WRITE) can be used both to display numbers and evaluate numerical expressions. You

can build up arithmetic expressions using the following arithmetic operators:

+ addition

– subtraction

* multiplication

/ division

Take a look at these examples:

WRITELN(123);

WRITELN(1.23 * 4);

The first example displays the number between the parentheses (123). The second

example performs multiplication of two numbers and displays the result. Notice that

for numeric values, unlike text strings, you don’t use quotes.

You may use WRITELN to display text and numbers in the same statement by using

the comma as a separator like this:

WRITELN('The result is=', 125 * 1.75);

The following program is used to evaluate two numeric expressions (multiplication

and division) and display the results preceded by the proper text.

{ — — — — — — — — — — — — — — — Example 1-6 — — — — — — — — — — — — — — — -}

PROGRAM CrunchNumbers(OUTPUT);

BEGIN

WRITELN('I can easily crunch numbers.') ;

WRITELN('Here is multiplication of 50x4:',50*4);

WRITELN('. . and here is division of 2400/8:',2400/8)

END.

The output of this program is:

I can easily crunch numbers.

Here is multiplication of 50x4:200

. . and here is division of 2400/8: 3.0000000000E+02

The multiplication is done as expected. The two operands (50 and 4) were integers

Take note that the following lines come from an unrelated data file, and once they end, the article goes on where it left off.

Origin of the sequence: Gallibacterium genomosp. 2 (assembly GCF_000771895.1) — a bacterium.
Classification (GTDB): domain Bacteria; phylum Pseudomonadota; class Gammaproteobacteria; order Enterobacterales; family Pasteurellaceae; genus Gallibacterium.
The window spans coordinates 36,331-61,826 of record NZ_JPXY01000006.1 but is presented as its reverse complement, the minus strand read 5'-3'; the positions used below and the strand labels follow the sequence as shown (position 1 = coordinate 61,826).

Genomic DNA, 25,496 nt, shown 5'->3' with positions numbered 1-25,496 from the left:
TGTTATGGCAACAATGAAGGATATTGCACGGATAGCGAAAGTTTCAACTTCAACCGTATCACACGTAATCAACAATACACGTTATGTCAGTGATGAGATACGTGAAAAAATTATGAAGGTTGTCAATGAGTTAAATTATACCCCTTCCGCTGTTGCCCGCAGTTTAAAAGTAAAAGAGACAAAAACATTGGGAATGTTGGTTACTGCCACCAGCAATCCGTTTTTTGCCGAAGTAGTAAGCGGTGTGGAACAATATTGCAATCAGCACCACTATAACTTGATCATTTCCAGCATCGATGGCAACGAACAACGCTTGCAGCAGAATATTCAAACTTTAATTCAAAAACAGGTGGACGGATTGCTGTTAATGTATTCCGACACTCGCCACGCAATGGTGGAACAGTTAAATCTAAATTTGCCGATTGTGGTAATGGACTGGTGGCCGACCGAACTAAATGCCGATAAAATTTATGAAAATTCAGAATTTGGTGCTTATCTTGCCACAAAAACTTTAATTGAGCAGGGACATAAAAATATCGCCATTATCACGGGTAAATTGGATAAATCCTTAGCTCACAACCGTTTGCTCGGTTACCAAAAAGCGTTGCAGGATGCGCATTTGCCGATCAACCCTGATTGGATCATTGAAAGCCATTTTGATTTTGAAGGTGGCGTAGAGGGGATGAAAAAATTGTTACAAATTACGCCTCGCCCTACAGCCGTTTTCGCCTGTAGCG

(whole numbers) and the result (200) was an integer too. The division result, however,

came out in a format that needs some explanation.

Integers and Real Numbers

The division performed with the operator / is called real division and always produces

as its result a real number. Real numbers may be written in fixed-point notation (such

as 300.0) or in scientific (exponential) notation (such as 3.0E+02), but in Pascal, real

number output will always be represented in scientific notation by default. A number

written in scientific notation is made up of two parts divided by the letter E (or e). The

left part is called the mantissa and indicates the significant digits, while the right part

is called the exponent. The exponent is a power of ten that determines the position of

the decimal point. So, in this example the number:

3.0000000000E+02

is the same as the number:

3 x 10*2

The same number, when expressed in fixed-point format, becomes:

300.0

If the exponent is preceded by a minus sign as in:

3.124E–02

then the decimal point is shifted two positions to the left. This number, then, is the

same as:

0.03124

If the number is negative, the minus sign should precede the mantissa:

–0.0124E–02

If the number is positive, you may omit the sign for either the mantissa or the

exponent:

1.23E02

The division operator (/) is called the real division operator, because the result always

appears as a real number regardless of the type of the operands.

For integer division use the operator DIV as in the example:

WRITELN(2400 DIV 8);

This will produce the output 300.

With integer division, any fraction in the result will be truncated, as in this example:

WRITELN(9 DIV 4); produces the output 2

Another important operator, MOD, is used to get the remainder of integer division

(modulo), as in these examples:

WRITELN(9 MOD 4); produces the output 1

WRITELN(3 MOD 4); produces the output 3

The operators DIV and MOD take only integer operands and produce integer output.